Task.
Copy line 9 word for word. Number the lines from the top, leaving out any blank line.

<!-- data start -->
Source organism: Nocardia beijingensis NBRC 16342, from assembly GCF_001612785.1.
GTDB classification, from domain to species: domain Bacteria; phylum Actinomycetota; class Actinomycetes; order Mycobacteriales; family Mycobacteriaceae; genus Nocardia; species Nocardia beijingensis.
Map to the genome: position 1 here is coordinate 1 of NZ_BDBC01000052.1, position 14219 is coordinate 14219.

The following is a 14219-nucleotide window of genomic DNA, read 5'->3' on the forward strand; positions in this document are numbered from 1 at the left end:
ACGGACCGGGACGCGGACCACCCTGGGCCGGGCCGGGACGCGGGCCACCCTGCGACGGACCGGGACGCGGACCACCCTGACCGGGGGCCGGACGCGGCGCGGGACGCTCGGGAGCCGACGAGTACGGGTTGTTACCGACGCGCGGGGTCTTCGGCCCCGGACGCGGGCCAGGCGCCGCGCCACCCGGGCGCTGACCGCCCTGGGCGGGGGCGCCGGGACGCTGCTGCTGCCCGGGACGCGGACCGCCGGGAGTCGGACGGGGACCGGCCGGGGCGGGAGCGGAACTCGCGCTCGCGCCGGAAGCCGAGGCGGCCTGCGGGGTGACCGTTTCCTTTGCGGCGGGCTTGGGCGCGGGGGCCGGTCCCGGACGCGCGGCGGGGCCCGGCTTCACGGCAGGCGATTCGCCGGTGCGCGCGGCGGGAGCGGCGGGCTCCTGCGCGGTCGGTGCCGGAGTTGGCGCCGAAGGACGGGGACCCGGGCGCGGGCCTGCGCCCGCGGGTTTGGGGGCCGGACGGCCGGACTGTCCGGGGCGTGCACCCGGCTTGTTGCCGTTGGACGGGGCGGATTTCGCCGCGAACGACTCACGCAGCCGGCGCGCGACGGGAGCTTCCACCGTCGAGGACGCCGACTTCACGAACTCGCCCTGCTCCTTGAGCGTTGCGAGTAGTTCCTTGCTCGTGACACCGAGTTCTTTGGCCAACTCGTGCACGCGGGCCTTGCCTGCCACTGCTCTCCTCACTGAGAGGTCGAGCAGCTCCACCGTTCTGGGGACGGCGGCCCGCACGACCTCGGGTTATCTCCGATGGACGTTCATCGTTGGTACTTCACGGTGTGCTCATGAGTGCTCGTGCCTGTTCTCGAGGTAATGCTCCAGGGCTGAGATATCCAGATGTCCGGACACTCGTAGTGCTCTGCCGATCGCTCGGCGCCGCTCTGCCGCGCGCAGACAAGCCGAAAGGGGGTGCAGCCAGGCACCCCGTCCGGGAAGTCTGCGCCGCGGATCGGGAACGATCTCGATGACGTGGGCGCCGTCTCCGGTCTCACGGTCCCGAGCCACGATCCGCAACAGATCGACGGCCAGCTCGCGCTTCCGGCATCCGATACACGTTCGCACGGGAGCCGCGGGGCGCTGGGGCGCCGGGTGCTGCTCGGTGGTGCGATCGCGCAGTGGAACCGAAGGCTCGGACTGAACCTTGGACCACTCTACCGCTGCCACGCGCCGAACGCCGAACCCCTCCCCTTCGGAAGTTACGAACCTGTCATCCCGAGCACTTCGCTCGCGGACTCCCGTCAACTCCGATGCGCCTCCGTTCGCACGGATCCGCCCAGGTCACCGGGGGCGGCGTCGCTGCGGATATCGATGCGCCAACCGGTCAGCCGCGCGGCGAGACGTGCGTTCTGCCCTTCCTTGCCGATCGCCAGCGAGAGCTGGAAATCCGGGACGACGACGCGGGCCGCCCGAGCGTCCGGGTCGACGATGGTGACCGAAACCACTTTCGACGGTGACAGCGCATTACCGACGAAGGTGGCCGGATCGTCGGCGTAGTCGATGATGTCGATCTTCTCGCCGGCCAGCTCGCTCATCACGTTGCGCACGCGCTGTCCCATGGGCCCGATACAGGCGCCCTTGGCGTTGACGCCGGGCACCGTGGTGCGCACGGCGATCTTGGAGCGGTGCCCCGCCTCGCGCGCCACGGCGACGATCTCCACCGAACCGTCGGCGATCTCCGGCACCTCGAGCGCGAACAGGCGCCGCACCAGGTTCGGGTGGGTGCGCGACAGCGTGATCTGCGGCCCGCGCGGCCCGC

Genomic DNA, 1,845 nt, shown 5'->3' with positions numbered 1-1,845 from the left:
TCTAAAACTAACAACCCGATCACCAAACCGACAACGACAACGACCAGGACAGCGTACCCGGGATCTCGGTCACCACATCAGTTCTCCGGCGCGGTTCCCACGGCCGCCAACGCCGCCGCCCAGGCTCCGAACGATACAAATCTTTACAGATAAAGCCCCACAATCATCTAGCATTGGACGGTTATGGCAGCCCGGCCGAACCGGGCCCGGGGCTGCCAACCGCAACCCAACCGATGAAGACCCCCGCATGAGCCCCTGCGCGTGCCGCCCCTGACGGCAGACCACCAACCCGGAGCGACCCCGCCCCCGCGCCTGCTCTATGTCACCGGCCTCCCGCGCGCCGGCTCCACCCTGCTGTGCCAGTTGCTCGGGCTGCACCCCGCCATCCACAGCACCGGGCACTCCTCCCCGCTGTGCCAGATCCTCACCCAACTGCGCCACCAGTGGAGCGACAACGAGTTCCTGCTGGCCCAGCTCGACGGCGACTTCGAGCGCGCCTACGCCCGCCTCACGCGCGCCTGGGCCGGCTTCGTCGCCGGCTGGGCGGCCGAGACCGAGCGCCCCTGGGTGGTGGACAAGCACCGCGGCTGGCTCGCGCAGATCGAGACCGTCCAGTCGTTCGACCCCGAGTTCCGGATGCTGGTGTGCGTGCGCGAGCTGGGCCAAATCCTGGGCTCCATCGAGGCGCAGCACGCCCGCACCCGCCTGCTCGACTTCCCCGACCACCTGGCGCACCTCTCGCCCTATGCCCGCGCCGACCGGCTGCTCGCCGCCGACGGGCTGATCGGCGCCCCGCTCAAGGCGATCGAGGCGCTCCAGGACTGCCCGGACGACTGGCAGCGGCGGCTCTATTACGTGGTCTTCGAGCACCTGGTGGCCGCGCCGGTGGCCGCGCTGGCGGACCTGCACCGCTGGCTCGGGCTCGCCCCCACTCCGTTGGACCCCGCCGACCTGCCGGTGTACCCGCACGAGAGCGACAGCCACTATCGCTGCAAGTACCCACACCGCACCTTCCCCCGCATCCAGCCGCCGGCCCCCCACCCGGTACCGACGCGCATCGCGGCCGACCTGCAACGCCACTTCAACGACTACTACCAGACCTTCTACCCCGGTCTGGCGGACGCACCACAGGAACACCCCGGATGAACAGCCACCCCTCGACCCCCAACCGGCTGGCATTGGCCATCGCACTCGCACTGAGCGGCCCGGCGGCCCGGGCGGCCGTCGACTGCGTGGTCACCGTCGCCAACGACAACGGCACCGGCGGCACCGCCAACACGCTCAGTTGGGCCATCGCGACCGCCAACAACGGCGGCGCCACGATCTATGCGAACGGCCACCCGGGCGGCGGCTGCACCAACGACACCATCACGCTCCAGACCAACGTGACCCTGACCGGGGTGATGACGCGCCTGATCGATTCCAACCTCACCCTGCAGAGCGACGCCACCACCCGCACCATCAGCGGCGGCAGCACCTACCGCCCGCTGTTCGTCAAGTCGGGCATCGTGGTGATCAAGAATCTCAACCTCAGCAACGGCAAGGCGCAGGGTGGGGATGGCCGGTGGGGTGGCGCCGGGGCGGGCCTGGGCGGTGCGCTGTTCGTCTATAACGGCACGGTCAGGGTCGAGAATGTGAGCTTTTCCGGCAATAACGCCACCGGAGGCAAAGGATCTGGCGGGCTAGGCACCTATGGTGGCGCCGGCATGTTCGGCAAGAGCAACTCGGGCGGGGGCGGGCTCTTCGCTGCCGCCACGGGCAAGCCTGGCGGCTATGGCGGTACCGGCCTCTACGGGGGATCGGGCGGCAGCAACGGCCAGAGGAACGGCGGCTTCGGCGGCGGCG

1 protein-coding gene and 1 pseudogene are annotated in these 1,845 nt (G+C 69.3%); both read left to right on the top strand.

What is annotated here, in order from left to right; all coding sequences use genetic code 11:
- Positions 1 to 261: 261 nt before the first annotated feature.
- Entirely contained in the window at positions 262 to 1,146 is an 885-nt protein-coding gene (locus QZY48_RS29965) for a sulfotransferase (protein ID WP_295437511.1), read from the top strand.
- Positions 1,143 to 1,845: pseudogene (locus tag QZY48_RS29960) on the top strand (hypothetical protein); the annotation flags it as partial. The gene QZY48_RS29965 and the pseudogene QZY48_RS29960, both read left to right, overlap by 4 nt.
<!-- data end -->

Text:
What is annotated here, in order from left to right; all coding sequences use genetic code 11: